How far EnergieWende has come?

Since 2010 Germany has paved its road to be a clean and sustainable country. The transition is supported by the Energiewede project, German for Energy transition, an ambitious plan to switch to a low carbon and environmentally sustainable economy. The main goals are the reductions of GHG of 80% by 2050; increase the energy supply from renewables of 60% by 2050. Additionally, Germany is closing all its nuclear plants; the phase out should be completed by 2022.

What have been the major impact of the Energy transition?

So far Germany has made huge progress, firstly, reducing by 27% its GHG emissions. Moreover, renewables have reached a significant 30% share in the German Energy mix. However, energy coming from carbon sources still accounts for 42.2% and for 14.1% from nuclear sources.


Another important achievement is that thanks to 1.5 billion euro expenses on energy research, renewables have become competitive and the power generation cost in the country shows a constant downward trend. Although, we must remark that the index of household energy prices increased since 1991, but the cost of electricity has risen less than other Energy sources, because renewables generation is today the number one source for the electric supply of the country.



Among other thing, investing in green energy has helped Germany to reduce imports of energy significantly. The German Environmental Ministry estimated that renewable energy offset 9.1 billion euros in energy imports in 2013 alone.

However, the Energiewende has not been without critics.

Because of the renewable energy levy to finance green power investment, households have experienced an increase in the electricity unit price; the surcharge in 2016 was 22.1%. Moreover, the quick phase out of nuclear generated power has increase the coal generated electricity up to 45% in 2013, consequently boosting CO2 emissions.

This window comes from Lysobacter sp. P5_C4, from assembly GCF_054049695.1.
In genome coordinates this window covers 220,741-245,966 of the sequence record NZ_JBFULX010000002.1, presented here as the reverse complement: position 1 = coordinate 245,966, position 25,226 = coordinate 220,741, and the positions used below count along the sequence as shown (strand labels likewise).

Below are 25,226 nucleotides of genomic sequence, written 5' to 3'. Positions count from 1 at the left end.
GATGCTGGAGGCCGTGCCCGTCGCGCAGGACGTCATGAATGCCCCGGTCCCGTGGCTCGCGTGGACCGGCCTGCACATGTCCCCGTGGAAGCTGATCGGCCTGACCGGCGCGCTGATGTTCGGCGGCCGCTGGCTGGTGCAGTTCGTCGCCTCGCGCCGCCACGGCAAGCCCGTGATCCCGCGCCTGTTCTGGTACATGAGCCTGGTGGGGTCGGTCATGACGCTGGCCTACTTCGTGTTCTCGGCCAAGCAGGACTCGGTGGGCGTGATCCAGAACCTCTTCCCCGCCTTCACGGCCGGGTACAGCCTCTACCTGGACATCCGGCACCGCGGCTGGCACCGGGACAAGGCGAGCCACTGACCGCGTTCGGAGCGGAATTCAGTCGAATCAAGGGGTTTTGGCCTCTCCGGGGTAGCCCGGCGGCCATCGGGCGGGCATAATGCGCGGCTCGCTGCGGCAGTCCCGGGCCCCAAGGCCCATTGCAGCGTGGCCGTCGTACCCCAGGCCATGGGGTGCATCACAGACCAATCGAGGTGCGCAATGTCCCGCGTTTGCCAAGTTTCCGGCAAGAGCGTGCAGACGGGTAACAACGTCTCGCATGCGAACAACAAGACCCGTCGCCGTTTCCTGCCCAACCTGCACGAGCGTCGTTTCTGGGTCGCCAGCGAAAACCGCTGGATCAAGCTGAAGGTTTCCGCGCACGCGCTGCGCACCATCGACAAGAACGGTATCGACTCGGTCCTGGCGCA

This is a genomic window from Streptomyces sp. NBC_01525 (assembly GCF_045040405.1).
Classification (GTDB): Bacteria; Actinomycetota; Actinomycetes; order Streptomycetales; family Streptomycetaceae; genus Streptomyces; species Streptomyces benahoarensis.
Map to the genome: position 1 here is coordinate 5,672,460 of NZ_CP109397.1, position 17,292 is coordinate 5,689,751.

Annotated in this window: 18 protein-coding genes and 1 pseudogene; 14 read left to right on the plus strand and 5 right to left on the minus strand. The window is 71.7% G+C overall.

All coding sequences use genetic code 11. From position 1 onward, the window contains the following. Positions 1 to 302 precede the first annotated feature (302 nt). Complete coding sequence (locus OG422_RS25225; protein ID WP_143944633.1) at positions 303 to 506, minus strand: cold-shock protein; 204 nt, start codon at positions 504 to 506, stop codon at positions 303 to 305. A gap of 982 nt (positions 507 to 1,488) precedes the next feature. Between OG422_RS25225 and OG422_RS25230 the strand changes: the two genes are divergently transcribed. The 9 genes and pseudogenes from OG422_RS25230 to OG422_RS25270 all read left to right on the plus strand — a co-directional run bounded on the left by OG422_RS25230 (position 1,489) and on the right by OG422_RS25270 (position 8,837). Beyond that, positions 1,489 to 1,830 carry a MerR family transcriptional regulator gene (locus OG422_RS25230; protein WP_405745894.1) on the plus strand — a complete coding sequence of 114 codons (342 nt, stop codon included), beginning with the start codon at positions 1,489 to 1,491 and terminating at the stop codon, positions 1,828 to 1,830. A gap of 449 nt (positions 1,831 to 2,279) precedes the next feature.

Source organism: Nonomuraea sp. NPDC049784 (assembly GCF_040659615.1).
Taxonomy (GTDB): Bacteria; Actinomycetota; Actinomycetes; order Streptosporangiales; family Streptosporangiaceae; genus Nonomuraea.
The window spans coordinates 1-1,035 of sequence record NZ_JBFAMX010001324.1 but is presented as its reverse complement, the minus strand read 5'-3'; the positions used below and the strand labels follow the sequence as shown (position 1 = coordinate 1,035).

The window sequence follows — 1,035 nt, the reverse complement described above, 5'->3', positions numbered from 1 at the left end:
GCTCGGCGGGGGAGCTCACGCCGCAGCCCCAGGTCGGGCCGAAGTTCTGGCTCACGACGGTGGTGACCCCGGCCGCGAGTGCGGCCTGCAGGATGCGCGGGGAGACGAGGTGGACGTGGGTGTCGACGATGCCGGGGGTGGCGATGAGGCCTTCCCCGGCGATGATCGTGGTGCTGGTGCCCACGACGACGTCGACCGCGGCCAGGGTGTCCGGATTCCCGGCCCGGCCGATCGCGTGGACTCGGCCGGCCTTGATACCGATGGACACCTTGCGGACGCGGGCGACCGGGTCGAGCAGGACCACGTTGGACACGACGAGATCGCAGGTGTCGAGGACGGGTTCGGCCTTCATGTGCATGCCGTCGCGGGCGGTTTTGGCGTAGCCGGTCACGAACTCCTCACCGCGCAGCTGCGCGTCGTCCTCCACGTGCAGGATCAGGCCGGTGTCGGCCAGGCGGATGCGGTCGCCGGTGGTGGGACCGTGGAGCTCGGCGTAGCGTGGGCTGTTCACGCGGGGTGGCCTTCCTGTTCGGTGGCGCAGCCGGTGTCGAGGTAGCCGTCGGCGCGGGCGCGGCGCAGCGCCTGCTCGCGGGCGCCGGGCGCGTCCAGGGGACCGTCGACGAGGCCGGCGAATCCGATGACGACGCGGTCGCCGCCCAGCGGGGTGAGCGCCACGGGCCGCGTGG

Although the increment in coal and lignite demand has not been caused by the energy transition. Indeed, the progressive desertion from carbon sources has played a very little role here. The explosion of coal demand must be related to the fact that since 2002 the German export of energy increased steadily. The coal binge must be related to an overall increase in power generation and exports.
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To conclude, is hard to fit everything in one article and there are many aspects we have not given voice today. Surely what has emerged is that the ambitious German plan is effective and a real energy transition is happening, without creating poverty or GDP losses for the country. The Energiewende is a coherent government policy to transform a country economically and socially, and should be replicated in other countries that are ready to take such an important step.

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